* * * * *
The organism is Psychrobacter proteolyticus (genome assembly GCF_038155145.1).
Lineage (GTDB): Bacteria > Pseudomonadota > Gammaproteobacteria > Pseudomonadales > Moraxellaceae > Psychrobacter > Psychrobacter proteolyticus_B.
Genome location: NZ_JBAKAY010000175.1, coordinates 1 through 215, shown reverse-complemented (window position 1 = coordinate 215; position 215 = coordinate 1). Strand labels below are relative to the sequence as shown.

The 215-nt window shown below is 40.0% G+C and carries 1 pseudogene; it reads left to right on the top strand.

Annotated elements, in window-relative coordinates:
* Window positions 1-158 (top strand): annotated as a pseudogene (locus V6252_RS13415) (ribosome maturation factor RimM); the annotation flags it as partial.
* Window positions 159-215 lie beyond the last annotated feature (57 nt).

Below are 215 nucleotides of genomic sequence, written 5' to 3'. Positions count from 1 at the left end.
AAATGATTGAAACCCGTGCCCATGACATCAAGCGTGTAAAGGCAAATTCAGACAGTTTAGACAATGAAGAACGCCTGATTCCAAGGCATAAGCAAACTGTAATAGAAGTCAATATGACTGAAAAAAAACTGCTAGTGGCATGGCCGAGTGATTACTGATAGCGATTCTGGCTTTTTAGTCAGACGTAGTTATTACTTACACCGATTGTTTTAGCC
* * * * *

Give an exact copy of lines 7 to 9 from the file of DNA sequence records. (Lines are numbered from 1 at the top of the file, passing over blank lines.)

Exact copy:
* Window positions 159-215 lie beyond the last annotated feature (57 nt).

Below are 215 nucleotides of genomic sequence, written 5' to 3'. Positions count from 1 at the left end.
AAATGATTGAAACCCGTGCCCATGACATCAAGCGTGTAAAGGCAAATTCAGACAGTTTAGACAATGAAGAACGCCTGATTCCAAGGCATAAGCAAACTGTAATAGAAGTCAATATGACTGAAAAAAAACTGCTAGTGGCATGGCCGAGTGATTACTGATAGCGATTCTGGCTTTTTAGTCAGACGTAGTTATTACTTACACCGATTGTTTTAGCC